It doesn't matter who pays for a commercial--they're all biased. Most of the time, it's to get you to buy something. During elections, many are about voting for or against someone or something. I have yet to ever see a commercial that's actually designed to inform the person who's watching it. Never. Not once. Zilch, zip, zero. And anyone who watches a commercial--which is everyone since they're impossible to avoid--should remember that. Commercials are not about providing information, although they are often designed to look like they are.
The thing that got me thinking about this was a Geico commercial I just heard claiming that the typical person who switches their car insurance to Geico saves, on average, about $500. I don't really have a beef with the Geico company, and I actually think they're one of the better insurance companies out there. But that sounds like a pretty solid number, huh? Call them up for a rate quote and they can save you $500 bucks. It's a very misleading number, though.
First off, they don't say how long it'll take to save $500. I assume they mean $500/year. But a disreputable company might show how much you save over the typical lifetime a policy holder sticks around with them. So perhaps the typical policy will save the person $500 over the next ten years. If you happen to assume they meant $500/year, well, that's your own damn fault.
Okay, let's say that the typical person who switches does save $500/year. It's still a misleading number. What about all the people who don't switch? How much did they save by *not* switching to Geico? Of course people who switch to Geico are saving money--if they didn't save money, they wouldn't have switched in the first place. And the more they save, the more likely they'll switch. After all, if I'm only going to save $10/year on auto insurance, it may not be worth my time to switch. Consequently, the numbers are going to skew very high.
In fact, I'd bet every single auto insurance company in existence could tell you how much their customers saved by switching to them. State Farm, Farmer's Insurance, Progressive, blah, blah, blah. Every one of them can tell you how much money their customers are 'saving' by switching to them.
In a nutshell, the claim that the typical person who switches to Geico saves $500 is pretty worthless as far as being informative. It's a big number, it's an eye-catching number, and it's a number that means absolutely nothing. After all, they aren't trying to inform you about anything--they want to catch your eye and get a shot at your wallet.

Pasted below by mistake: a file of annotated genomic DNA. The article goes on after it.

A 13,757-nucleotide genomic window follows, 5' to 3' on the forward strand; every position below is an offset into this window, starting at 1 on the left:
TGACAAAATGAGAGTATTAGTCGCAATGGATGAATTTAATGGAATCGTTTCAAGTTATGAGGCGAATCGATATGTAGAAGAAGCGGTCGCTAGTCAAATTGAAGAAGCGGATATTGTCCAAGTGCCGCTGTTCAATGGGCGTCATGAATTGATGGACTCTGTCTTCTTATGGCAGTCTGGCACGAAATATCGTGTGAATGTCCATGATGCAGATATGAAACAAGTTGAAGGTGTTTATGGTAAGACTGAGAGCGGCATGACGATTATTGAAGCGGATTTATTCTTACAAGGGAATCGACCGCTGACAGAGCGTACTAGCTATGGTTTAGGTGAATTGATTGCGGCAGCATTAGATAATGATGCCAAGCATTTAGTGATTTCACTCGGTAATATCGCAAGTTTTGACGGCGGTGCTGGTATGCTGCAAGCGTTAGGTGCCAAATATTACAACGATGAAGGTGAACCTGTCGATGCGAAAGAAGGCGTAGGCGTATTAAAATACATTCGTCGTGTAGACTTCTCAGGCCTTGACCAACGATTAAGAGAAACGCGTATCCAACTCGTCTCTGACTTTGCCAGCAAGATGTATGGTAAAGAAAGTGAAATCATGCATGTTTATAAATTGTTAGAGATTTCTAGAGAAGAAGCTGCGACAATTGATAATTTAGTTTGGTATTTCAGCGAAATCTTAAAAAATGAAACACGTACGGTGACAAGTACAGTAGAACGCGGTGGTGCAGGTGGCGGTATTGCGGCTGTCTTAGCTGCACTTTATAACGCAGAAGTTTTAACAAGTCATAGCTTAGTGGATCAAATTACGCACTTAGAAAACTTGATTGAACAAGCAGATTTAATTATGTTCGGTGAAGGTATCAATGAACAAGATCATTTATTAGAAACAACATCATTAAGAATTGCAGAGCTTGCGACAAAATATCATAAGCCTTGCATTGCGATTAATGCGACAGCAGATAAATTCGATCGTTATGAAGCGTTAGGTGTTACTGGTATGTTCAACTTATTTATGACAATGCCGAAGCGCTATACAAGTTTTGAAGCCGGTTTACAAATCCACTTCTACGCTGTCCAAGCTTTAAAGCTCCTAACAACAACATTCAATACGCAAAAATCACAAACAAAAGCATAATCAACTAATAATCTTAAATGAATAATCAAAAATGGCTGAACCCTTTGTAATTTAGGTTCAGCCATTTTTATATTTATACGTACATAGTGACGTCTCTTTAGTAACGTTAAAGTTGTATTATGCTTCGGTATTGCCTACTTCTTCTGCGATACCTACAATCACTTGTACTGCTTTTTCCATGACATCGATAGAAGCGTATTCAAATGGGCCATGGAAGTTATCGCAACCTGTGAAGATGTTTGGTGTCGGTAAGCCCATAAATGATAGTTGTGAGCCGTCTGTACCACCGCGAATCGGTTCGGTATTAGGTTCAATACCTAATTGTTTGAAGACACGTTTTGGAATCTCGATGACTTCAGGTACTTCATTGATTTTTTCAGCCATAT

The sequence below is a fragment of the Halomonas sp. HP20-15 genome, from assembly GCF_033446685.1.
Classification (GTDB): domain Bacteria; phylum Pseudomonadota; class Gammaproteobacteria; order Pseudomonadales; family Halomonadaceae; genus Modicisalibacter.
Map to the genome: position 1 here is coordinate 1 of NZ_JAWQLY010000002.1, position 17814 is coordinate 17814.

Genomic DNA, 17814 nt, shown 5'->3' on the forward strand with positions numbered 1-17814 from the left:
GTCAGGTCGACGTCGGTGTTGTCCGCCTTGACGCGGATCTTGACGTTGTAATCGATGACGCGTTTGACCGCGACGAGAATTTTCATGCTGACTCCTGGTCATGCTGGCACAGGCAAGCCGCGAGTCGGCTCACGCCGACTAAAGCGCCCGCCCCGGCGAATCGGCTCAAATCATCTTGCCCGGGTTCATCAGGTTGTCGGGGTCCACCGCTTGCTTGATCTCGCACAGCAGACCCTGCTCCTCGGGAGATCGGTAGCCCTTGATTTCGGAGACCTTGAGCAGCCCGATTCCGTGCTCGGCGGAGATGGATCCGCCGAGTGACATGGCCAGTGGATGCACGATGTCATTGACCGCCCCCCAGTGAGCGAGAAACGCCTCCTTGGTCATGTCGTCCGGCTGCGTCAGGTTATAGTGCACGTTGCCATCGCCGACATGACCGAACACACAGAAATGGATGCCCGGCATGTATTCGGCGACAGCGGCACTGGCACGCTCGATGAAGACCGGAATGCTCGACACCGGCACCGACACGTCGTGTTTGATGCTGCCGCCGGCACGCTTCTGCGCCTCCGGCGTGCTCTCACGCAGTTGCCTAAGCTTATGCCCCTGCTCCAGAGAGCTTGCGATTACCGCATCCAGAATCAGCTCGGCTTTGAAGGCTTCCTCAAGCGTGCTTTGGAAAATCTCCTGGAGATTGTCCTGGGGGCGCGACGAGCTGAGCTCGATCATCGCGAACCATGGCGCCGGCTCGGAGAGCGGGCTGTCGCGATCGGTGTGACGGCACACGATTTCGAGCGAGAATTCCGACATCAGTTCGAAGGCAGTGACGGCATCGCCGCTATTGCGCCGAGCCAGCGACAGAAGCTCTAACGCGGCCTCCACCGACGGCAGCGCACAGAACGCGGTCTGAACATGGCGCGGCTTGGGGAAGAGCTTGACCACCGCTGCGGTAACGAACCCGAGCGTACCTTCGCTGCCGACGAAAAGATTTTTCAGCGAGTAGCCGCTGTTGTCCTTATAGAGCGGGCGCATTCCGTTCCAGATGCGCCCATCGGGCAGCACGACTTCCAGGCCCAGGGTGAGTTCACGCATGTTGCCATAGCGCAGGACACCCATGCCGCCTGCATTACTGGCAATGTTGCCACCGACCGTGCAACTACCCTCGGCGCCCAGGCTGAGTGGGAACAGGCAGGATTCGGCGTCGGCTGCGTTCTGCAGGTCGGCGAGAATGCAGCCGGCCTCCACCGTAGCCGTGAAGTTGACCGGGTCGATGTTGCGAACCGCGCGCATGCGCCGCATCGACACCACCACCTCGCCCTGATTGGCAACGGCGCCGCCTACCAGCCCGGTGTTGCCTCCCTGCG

Since I'm talking about auto-insurance companies, I'd like to post a couple of comments about Progressive's ad campaign that they'll show you their rates and the rates of several other competitors. It's a very clever ploy, I think. Let's say they show you the rates of four other companies. They figure out a rate to give you, then search their database of ten other company quotes and list four that won't beat theirs.
Or maybe they just stock their database full of information with insurance companies that usually have higher rates than they do.
Seriously, though, does anyone really believe those rate quotes for their competitors is completely biased free? They can give very accurate rate quotes from competitors and still skew the results to favor themselves.
I hate commercials. If they weren't so misleading all of the time, it wouldn't bother me so much. If they actually educated consumers instead of trying to manipulate them, I'd be happy with that. But alas, that is not to be in a capitalistic society. *sigh*
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To be fair, I shopped around and I *do* save money with Geico. However, that's just a break I get because I graduated from such an awesome university! :-D Without that discount, every single insurance company--and I checked all the major ones--gave me quotes within $15 of each other.
If you want to save more money with Geico, I heard that they'll give discounts to people who are shareholders of Berkshire Hatheway (since Geico is owned by them). I'm not sure what you have to do to prove you're a shareholder, and I think there are a few states that don't get the discount for legal reasons, and I don't know what the discount is--just that you get one. =) A class B share is trading at around $3,000 a pop at the moment. Consider it an investment. ;o)
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